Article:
May 13, 2003
At the Chicago Humanities Festival last winter, I heard Richard Powers give a reading called “Literary Devices”. Powers is an unusual writer, perhaps best known for his humanistic novels about artificial intelligence (Galatea 2.2) and virtual reality (Plowing the Dark).
As Powers began his reading, he described how he recently received an email from an MIT Media Lab dropout who wanted him to beta-test some new web-based story-generation software. After repeated requests, Powers gave in and began tinkering around with the software, which involved sending emails to some server, and waiting a few hours for a response. Eventually Powers begins an email conversation with this mysterious story software, that grows and builds in amazing ways over time…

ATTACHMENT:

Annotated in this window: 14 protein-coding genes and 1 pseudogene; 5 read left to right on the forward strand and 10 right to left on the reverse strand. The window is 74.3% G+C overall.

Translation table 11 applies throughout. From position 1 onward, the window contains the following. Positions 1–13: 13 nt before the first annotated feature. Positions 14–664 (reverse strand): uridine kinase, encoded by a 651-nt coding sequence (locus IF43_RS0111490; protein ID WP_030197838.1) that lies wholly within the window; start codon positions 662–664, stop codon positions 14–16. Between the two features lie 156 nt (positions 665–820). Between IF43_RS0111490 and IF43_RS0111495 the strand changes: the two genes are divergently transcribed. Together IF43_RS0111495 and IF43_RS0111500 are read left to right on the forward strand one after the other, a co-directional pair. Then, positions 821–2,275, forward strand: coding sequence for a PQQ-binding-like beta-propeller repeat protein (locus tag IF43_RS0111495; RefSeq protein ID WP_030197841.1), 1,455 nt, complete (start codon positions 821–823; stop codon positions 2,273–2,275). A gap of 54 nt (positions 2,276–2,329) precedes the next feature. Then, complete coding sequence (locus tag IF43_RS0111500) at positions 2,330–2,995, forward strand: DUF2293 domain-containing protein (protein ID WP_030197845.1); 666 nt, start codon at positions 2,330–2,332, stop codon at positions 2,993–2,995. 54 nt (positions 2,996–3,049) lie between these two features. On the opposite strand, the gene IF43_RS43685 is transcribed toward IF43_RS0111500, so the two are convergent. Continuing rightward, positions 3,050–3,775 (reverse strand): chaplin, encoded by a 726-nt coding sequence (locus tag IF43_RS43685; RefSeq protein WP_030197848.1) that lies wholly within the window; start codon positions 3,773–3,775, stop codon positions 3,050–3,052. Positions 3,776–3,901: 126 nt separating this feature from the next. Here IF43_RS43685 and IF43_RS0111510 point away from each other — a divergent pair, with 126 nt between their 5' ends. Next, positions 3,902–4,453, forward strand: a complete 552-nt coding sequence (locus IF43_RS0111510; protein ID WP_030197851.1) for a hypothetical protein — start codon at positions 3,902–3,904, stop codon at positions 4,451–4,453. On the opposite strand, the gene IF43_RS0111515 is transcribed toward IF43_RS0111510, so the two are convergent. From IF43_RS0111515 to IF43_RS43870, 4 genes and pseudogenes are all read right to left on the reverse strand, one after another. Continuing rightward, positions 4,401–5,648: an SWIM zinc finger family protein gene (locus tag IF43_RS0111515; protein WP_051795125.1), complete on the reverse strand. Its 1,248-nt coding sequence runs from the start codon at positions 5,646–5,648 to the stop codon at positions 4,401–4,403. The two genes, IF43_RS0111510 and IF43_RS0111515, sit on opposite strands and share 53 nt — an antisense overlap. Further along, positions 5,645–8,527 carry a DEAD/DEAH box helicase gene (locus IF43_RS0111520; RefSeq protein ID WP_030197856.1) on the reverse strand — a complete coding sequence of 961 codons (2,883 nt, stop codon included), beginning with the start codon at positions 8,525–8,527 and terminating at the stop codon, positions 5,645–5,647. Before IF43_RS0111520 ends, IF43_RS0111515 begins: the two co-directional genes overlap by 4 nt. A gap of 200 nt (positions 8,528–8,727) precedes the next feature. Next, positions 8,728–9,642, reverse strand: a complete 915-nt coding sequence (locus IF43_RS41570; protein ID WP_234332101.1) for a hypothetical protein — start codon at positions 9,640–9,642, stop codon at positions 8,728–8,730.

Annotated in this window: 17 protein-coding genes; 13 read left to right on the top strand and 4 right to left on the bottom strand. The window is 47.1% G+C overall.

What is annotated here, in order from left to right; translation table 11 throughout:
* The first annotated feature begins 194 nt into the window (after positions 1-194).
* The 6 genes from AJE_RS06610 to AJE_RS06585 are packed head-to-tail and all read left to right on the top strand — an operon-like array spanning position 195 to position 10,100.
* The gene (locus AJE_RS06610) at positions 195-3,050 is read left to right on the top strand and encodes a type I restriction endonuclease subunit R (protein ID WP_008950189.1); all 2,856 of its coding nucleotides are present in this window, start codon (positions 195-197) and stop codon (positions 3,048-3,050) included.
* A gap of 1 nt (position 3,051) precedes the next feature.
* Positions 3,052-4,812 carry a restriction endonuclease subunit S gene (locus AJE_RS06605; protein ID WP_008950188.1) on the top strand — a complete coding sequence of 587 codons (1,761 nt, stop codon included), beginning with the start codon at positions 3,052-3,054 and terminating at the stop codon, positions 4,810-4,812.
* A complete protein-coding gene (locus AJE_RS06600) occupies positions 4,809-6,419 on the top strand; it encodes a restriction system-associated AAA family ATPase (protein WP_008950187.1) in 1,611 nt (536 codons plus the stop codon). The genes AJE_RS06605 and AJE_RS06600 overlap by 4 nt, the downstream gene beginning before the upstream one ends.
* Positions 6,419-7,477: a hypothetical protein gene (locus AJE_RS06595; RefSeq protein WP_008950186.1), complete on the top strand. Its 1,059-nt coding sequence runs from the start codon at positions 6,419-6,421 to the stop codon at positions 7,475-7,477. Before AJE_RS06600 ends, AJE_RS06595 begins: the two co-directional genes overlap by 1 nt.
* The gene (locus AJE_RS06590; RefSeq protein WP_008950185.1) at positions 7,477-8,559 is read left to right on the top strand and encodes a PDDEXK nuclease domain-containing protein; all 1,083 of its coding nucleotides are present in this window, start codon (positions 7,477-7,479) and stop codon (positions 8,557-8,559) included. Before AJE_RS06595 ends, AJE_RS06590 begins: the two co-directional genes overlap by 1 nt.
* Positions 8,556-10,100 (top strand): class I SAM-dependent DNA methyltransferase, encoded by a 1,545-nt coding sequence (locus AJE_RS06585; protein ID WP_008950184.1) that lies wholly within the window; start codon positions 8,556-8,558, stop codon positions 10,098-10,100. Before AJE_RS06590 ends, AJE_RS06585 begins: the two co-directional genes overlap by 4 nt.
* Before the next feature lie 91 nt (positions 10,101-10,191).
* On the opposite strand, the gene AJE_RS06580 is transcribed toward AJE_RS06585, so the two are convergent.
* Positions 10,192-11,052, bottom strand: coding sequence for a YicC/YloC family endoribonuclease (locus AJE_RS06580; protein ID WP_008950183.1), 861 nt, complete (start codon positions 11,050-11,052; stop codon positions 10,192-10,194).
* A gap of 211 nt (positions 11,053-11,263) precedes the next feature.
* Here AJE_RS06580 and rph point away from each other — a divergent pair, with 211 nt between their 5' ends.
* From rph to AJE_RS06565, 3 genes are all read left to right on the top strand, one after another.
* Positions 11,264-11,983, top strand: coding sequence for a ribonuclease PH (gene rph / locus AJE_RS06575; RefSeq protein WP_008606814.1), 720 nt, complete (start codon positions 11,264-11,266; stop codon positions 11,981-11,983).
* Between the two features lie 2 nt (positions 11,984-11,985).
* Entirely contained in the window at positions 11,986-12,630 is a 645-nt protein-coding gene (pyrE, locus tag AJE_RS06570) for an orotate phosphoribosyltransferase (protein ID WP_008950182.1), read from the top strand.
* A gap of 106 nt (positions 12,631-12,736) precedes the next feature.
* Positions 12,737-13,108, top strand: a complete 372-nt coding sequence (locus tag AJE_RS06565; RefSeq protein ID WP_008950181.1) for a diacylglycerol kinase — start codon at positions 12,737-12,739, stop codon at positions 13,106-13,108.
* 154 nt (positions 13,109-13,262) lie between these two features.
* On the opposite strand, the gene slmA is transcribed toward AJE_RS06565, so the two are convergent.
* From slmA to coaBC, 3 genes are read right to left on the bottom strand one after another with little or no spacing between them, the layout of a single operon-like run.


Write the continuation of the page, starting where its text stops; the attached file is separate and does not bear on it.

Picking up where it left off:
Turns out his reading was all a fictional short story. But he *really* had me going there for a while. Seriously. It’s an amazing story, one of the most interesting and surprising visions of interactive story that I’ve ever come across. Even more useful than the The Diamond Age‘s vision, in that Powers’ vision is grounded in a present-day context – you could almost imagine this existing in the not-too-distant future.
The story was briefly online on salon.com last December, but unfortunately is now only available in print, through the journal Zoetrope. It’s $5.95, but well worth it. I highly, highly recommend it.